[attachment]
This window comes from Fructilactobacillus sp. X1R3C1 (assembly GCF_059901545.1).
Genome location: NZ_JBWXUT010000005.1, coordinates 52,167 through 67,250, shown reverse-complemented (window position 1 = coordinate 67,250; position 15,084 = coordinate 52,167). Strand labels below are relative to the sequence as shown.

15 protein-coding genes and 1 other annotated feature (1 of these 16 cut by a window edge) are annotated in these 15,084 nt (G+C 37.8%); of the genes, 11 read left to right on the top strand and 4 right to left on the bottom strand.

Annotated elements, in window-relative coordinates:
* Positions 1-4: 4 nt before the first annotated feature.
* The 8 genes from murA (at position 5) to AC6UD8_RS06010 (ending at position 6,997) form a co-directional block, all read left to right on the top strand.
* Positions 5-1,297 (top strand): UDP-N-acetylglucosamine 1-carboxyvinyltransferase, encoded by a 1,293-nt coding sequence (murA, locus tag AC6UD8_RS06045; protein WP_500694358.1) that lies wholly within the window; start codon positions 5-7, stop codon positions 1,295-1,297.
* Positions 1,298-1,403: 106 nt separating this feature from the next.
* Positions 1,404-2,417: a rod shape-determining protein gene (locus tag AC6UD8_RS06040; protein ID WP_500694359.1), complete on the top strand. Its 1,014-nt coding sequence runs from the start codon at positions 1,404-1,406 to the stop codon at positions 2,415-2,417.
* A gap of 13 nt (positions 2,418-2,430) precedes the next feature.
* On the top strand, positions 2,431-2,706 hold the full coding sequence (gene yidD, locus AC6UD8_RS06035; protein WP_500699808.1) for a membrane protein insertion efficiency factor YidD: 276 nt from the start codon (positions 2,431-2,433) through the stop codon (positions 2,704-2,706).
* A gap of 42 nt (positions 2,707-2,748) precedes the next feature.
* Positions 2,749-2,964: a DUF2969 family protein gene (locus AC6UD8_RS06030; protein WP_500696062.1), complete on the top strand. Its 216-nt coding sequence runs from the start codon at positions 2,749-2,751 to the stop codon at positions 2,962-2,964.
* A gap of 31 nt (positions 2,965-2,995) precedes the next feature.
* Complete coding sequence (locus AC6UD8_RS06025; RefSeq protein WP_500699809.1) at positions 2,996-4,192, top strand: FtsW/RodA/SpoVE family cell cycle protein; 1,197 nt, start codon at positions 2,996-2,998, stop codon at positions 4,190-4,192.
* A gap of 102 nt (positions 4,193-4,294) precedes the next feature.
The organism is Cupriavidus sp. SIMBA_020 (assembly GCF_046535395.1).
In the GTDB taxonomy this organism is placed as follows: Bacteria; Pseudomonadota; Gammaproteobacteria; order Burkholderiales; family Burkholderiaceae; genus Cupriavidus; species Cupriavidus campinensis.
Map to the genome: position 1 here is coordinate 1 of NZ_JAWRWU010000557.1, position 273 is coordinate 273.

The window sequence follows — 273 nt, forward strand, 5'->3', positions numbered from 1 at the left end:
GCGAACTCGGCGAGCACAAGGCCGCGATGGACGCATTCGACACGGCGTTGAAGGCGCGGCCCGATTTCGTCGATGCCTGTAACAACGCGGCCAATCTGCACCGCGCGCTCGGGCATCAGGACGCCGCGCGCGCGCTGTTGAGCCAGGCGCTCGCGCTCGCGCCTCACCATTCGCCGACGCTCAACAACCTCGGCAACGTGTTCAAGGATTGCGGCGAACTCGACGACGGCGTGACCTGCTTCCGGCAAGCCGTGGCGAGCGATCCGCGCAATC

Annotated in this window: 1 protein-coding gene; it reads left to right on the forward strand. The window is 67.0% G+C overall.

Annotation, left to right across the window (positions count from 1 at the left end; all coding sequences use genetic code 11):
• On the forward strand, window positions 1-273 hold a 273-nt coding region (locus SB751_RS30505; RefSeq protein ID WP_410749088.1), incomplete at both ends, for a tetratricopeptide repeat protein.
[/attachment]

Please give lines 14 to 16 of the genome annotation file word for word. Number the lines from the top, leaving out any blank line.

* A gap of 31 nt (positions 2,965-2,995) precedes the next feature.
* Complete coding sequence (locus AC6UD8_RS06025; RefSeq protein WP_500699809.1) at positions 2,996-4,192, top strand: FtsW/RodA/SpoVE family cell cycle protein; 1,197 nt, start codon at positions 2,996-2,998, stop codon at positions 4,190-4,192.
* A gap of 102 nt (positions 4,193-4,294) precedes the next feature.